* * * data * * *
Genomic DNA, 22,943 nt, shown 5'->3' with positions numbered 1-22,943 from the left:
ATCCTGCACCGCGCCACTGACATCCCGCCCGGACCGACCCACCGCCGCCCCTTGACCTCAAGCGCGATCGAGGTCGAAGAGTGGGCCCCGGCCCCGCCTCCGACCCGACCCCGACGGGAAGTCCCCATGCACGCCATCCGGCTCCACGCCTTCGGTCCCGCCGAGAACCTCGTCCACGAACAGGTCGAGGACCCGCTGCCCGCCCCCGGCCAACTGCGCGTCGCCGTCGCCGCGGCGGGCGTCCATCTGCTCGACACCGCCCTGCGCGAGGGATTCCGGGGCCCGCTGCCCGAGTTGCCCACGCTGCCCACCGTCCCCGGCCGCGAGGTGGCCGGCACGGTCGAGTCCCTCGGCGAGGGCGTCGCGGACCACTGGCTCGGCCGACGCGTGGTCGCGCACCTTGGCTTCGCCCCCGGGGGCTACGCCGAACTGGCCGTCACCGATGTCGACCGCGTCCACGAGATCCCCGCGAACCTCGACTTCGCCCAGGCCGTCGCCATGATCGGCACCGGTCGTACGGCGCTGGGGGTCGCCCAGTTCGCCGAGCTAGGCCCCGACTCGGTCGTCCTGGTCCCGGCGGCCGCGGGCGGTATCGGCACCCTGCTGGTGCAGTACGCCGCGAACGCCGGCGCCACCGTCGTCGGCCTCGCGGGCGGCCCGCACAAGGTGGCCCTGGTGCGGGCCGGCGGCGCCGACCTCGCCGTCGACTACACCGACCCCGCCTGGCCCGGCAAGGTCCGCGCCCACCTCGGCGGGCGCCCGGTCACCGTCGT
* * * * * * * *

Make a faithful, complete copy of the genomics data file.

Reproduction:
Genomic DNA, 22,943 nt, shown 5'->3' with positions numbered 1-22,943 from the left:
ATCCTGCACCGCGCCACTGACATCCCGCCCGGACCGACCCACCGCCGCCCCTTGACCTCAAGCGCGATCGAGGTCGAAGAGTGGGCCCCGGCCCCGCCTCCGACCCGACCCCGACGGGAAGTCCCCATGCACGCCATCCGGCTCCACGCCTTCGGTCCCGCCGAGAACCTCGTCCACGAACAGGTCGAGGACCCGCTGCCCGCCCCCGGCCAACTGCGCGTCGCCGTCGCCGCGGCGGGCGTCCATCTGCTCGACACCGCCCTGCGCGAGGGATTCCGGGGCCCGCTGCCCGAGTTGCCCACGCTGCCCACCGTCCCCGGCCGCGAGGTGGCCGGCACGGTCGAGTCCCTCGGCGAGGGCGTCGCGGACCACTGGCTCGGCCGACGCGTGGTCGCGCACCTTGGCTTCGCCCCCGGGGGCTACGCCGAACTGGCCGTCACCGATGTCGACCGCGTCCACGAGATCCCCGCGAACCTCGACTTCGCCCAGGCCGTCGCCATGATCGGCACCGGTCGTACGGCGCTGGGGGTCGCCCAGTTCGCCGAGCTAGGCCCCGACTCGGTCGTCCTGGTCCCGGCGGCCGCGGGCGGTATCGGCACCCTGCTGGTGCAGTACGCCGCGAACGCCGGCGCCACCGTCGTCGGCCTCGCGGGCGGCCCGCACAAGGTGGCCCTGGTGCGGGCCGGCGGCGCCGACCTCGCCGTCGACTACACCGACCCCGCCTGGCCCGGCAAGGTCCGCGCCCACCTCGGCGGGCGCCCGGTCACCGTCGT